Archive for September, 2009

Southern Catholic and the Legion

September 19, 2009 Leave a comment

As you all likely know, Southern Catholic College, located in Dawsonville, Georgia, was purchased this summer by the Legion of Christ.  The school had been in grave financial crisis and was incapable of continuing on without some external support.  There were a number of options available, but for their own reasons the Board and the president turned to the Legion, at a time in which the latter is in the midst of its own struggles, strife, and need for reform.  It was perhaps not the best move that could have been made, but what has happened has happened and there is no going back.

What was a good move, or at least appears a good move for the time being, however, was the appointment of Fr. Shawn Aaron, LC, as the new president.  Unlike his predecessor, of whom the students saw little, Fr. Aaron is front and center and visible every day in a dozen ways.  He regularly stays into the evening, meets with students constantly, and genuinely listens to other’s opinions, rather than waiting for his turn to speak.  Despite his lack of experience in this position, he appears to be very intelligent and invested, and is doing his best to discern well the true nature of the Catholic university.  At present he is also effectively functioning as the chaplain, as that role has not yet been filled.  The sacrifice and dedication he is currently making is hard to put into words.

Aside from the constant presence of Fr. Aaron, however, the Legion has not made a gigantic impact.  Through organizations such as ReGAIN, horror stories about the Legion coming into schools with bulldozers and a giant broom are all too familiar; but that has not happened here, and on the whole—despite the need for a little bit of bulldozing and a lot of sweeping—is a good thing, because if an intelligent assessment is made, we will preserve the good while the bad is eradicated.  To a certain extent I had hope, and I know others had hope, that heads would be (figuratively) rolling within a matter of days after the Legion presence was established—an unrealistic expectation.  And while I do still hope that change does not take too long, for those that have eyes to see and a head to think should be able to see it without much difficulty, patience for the sake of thorough consideration is not too much to ask.  In the meanwhile, small changes do provide some satisfaction, and large, immediate changes might seem suffocating.  Legion priests from the Atlanta area have been assisting with Confession and Mass, and one member of Integer works on campus as the head of fundraising; aside from that, things go on much as they have before.

The Legion of Christ has, in many ways and for many years, proceeded in a number of endeavors without prudence.  This has given them a bad reputation: and frankly it has been deserved in a large percentage of the cases.  But there are nonetheless very holy and intelligent priests in the order, who are coming to terms with the flaws in the operative manners of the order, who seem eager for reform.  Southern Catholic College is a great opportunity for that reform, for both the order and the school.


The Daily Logos XVIII

September 11, 2009 2 comments

“Now some people think one becomes good by nature, others think it is by habit, and still others think it is by teaching.  As for what comes from nature, it is clear that it is not up to us that it is present, but by some divine cause it belongs to those who are fortunate in the true sense; and argument and teaching are perhaps not powerful in all people, but it is necessary for the soul of the listener to have been worked on beforehand by means of habits, with a view to enjoying and hating in a beautiful way, like ground that is going to nourish the seed.  For someone who lives by feeling could not hear words that would turn him away, nor could he even understand them; when someone is in that condition, how is it possible to change his mind?  And in general, feeling seems to yield not to reasoned speech but to force.  So it is necessary for a character to be present in advance that is in some way appropriate for virtue. Loving what is beautiful and scorning what is shameful.  But it is difficult to hit upon a right training toward virtue from youth when one has not been brought up under laws of that sort, for living temperately and with endurance is not pleasant to most people, and especially not to the young.”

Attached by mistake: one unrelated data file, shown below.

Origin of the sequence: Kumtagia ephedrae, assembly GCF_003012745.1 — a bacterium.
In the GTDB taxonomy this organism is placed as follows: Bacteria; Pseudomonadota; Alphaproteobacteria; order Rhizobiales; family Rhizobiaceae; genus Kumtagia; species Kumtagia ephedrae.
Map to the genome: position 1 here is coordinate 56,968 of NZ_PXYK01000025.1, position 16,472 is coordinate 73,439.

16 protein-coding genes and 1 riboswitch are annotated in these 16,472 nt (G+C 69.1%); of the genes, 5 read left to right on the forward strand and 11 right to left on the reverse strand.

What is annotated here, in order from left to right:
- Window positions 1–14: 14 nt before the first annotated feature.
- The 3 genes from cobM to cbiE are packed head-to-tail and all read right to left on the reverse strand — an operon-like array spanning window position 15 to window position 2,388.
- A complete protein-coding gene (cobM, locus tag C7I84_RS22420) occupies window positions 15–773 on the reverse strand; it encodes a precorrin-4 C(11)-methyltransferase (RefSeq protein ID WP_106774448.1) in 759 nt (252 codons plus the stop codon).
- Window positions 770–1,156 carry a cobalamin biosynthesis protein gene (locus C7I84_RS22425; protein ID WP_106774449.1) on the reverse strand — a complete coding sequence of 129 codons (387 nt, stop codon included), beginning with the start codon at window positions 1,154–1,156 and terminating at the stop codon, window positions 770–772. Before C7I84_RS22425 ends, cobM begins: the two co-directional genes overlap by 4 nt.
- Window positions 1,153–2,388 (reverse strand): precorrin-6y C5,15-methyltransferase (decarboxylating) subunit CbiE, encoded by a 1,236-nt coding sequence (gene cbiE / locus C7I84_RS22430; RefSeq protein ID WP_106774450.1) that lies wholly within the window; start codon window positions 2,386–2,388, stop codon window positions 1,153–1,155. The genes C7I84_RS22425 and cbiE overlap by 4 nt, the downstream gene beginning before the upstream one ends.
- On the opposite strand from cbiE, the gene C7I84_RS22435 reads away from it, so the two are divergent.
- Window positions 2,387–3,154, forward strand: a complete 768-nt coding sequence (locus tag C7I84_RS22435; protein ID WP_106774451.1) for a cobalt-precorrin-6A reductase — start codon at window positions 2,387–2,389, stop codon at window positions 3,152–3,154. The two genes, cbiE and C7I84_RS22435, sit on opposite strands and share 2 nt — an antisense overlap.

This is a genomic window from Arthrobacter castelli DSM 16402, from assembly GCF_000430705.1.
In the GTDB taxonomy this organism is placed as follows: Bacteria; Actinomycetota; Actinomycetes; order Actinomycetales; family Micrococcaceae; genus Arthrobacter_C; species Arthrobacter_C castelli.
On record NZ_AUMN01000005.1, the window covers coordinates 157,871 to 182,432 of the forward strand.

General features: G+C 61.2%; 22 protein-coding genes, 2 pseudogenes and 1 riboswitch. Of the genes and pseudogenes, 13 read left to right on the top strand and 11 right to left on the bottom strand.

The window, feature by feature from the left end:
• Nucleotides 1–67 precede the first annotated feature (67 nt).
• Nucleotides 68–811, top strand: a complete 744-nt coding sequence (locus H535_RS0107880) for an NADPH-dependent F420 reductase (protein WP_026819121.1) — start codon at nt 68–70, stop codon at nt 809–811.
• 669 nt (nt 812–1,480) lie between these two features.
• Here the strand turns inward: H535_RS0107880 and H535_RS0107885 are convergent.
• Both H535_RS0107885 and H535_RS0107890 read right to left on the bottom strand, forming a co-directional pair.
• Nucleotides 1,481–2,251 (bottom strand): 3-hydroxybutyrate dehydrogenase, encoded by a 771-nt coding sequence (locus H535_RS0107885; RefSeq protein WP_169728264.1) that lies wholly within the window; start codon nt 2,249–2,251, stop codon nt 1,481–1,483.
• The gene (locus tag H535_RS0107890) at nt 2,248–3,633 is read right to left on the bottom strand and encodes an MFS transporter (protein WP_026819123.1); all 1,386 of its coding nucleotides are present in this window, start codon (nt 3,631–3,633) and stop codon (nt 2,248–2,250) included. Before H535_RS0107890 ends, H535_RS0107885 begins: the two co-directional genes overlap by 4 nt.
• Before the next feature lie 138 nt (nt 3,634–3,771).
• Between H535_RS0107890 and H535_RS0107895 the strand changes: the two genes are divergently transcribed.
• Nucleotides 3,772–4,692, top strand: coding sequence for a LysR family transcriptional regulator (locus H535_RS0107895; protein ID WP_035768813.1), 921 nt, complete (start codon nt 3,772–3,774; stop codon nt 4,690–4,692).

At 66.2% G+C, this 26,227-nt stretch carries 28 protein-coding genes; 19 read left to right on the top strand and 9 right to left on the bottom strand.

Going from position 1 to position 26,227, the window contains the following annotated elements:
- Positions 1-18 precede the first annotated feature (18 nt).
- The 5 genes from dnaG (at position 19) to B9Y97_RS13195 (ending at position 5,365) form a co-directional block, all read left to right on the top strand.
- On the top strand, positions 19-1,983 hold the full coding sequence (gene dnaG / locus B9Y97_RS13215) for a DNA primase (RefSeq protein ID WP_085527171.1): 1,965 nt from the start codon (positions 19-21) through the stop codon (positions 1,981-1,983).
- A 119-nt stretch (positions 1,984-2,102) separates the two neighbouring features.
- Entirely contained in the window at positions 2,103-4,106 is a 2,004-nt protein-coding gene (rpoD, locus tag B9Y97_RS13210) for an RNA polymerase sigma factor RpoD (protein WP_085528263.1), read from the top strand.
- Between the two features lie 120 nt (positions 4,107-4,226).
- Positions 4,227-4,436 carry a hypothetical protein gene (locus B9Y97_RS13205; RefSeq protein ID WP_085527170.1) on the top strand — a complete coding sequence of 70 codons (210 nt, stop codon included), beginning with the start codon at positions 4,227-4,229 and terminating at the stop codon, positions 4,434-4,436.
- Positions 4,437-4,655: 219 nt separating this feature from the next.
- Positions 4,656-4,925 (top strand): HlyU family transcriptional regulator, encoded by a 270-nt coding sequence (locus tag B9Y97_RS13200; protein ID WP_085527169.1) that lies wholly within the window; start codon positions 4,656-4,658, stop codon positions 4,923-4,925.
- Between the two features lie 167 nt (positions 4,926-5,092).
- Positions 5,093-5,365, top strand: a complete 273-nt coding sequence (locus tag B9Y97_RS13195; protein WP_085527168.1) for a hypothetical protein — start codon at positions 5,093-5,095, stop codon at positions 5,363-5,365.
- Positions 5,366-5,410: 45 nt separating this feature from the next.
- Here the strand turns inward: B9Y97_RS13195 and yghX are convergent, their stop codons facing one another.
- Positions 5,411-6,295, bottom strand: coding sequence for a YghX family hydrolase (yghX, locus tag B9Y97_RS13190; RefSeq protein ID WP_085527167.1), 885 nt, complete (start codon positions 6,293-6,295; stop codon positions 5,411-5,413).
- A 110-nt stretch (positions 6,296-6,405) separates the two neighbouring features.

-Aristotle, Nicomachean Ethics (X.9)

How is it that man becomes good?  Obviously, there must first be some agreement as to what it means for man to be “good,” but even then, it remains a question as to how it is affected.  In what does human goodness consist?  In Greek, there is a word—arete, areth–which is oftentimes translated as “virtue” but has a broader connotation, including general excellence in the sense of perfection and completion; an internally possessed complementary accident.  Too often in the English-speaking mindset there is a tendency to consider virtue, articulated universally, as a power in the sense of a faculty, and, when articulated specifically, as an isolated part of man’s goodness: e.g., “there is great virtue in his intellect,” or “that man possesses much courage but lacks in the other virtues.”  Such hypostatic division of the virtues lends to a poor conception of virtue itself, and consequently of man’s goodness.  To be virtuous, man must be not merely proficient in so many virtues, but must be continually achieving a higher state of excellence in regards to perfection, from the day he is born until the day he dies—and thus it is only by the graces of Christianity that most men do so.

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Back to Life

September 9, 2009 Leave a comment

Despite all appearances, I am not dead.  Posts will resume shortly, and hopefully with greater variety.  Stay tuned.

Categories: General